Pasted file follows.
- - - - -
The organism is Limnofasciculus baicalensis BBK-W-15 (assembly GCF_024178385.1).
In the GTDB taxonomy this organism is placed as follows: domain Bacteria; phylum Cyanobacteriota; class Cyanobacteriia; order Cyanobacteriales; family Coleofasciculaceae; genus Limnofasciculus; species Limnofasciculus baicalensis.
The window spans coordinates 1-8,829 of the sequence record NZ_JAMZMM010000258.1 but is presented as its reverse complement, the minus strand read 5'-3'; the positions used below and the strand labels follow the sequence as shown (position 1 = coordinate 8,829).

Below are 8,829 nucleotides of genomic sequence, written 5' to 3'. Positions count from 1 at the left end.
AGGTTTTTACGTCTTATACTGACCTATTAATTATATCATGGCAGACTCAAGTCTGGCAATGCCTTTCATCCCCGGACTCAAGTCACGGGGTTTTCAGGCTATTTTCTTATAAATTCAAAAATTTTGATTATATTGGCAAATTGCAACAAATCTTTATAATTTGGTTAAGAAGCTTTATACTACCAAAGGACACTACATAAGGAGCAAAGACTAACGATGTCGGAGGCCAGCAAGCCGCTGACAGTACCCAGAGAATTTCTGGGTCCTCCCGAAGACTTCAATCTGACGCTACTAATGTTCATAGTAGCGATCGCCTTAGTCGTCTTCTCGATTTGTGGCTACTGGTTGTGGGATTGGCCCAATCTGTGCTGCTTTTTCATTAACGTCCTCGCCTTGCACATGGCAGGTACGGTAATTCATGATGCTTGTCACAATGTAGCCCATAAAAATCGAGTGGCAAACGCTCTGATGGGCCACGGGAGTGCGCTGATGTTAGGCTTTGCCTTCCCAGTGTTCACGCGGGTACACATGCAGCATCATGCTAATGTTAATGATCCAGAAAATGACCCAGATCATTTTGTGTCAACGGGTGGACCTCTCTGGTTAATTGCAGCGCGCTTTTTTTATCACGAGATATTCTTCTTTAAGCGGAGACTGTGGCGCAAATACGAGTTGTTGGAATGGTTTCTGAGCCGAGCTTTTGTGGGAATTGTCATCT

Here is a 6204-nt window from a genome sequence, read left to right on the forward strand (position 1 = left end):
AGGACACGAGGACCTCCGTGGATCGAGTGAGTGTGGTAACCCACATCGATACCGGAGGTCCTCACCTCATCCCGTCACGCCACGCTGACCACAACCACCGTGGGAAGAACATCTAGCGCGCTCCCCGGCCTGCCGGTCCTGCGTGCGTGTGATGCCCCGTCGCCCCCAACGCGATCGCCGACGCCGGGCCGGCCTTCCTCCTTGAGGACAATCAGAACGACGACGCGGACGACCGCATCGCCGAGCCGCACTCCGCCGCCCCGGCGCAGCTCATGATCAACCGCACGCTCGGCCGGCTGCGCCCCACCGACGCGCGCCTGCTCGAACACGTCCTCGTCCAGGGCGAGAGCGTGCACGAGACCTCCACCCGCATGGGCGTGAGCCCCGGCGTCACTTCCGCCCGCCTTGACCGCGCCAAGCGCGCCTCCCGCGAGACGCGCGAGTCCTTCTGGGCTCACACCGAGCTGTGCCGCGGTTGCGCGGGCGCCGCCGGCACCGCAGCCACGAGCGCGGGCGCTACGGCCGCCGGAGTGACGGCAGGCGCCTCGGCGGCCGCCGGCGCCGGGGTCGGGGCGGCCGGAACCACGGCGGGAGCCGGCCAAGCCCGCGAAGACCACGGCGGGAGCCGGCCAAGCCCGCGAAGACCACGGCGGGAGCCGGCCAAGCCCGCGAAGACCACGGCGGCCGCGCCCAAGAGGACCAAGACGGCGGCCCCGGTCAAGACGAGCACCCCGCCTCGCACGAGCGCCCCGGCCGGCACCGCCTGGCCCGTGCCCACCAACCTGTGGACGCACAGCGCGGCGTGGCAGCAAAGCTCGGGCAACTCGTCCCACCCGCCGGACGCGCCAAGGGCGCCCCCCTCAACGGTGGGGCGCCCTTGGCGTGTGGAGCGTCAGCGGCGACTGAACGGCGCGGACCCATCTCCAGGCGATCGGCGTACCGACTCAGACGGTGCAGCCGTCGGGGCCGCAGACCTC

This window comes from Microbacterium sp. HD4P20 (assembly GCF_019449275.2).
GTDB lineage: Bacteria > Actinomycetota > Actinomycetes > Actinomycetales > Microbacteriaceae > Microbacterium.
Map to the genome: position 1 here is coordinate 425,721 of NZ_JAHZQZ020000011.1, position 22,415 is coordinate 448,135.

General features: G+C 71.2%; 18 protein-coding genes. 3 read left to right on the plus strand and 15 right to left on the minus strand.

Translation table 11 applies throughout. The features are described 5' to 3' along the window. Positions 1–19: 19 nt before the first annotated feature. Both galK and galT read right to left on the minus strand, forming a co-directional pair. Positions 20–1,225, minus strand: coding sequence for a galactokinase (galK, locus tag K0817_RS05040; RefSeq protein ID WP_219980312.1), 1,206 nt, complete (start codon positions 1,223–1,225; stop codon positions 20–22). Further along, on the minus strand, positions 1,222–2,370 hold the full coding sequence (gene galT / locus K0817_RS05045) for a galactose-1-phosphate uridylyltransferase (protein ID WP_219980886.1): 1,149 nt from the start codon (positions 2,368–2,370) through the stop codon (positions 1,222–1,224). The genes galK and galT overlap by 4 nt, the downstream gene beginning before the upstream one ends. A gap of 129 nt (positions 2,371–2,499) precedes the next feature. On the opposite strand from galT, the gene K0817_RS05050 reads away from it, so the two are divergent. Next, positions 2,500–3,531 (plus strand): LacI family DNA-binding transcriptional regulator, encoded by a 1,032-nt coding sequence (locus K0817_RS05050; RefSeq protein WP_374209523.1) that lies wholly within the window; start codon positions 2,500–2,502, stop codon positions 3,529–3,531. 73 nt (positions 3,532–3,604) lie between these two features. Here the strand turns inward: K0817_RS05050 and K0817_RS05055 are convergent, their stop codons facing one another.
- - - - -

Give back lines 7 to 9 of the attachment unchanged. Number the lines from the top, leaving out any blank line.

AGGACACGAGGACCTCCGTGGATCGAGTGAGTGTGGTAACCCACATCGATACCGGAGGTCCTCACCTCATCCCGTCACGCCACGCTGACCACAACCACCGTGGGAAGAACATCTAGCGCGCTCCCCGGCCTGCCGGTCCTGCGTGCGTGTGATGCCCCGTCGCCCCCAACGCGATCGCCGACGCCGGGCCGGCCTTCCTCCTTGAGGACAATCAGAACGACGACGCGGACGACCGCATCGCCGAGCCGCACTCCGCCGCCCCGGCGCAGCTCATGATCAACCGCACGCTCGGCCGGCTGCGCCCCACCGACGCGCGCCTGCTCGAACACGTCCTCGTCCAGGGCGAGAGCGTGCACGAGACCTCCACCCGCATGGGCGTGAGCCCCGGCGTCACTTCCGCCCGCCTTGACCGCGCCAAGCGCGCCTCCCGCGAGACGCGCGAGTCCTTCTGGGCTCACACCGAGCTGTGCCGCGGTTGCGCGGGCGCCGCCGGCACCGCAGCCACGAGCGCGGGCGCTACGGCCGCCGGAGTGACGGCAGGCGCCTCGGCGGCCGCCGGCGCCGGGGTCGGGGCGGCCGGAACCACGGCGGGAGCCGGCCAAGCCCGCGAAGACCACGGCGGGAGCCGGCCAAGCCCGCGAAGACCACGGCGGGAGCCGGCCAAGCCCGCGAAGACCACGGCGGCCGCGCCCAAGAGGACCAAGACGGCGGCCCCGGTCAAGACGAGCACCCCGCCTCGCACGAGCGCCCCGGCCGGCACCGCCTGGCCCGTGCCCACCAACCTGTGGACGCACAGCGCGGCGTGGCAGCAAAGCTCGGGCAACTCGTCCCACCCGCCGGACGCGCCAAGGGCGCCCCCCTCAACGGTGGGGCGCCCTTGGCGTGTGGAGCGTCAGCGGCGACTGAACGGCGCGGACCCATCTCCAGGCGATCGGCGTACCGACTCAGACGGTGCAGCCGTCGGGGCCGCAGACCTC

This window comes from Microbacterium sp. HD4P20 (assembly GCF_019449275.2).
GTDB lineage: Bacteria > Actinomycetota > Actinomycetes > Actinomycetales > Microbacteriaceae > Microbacterium.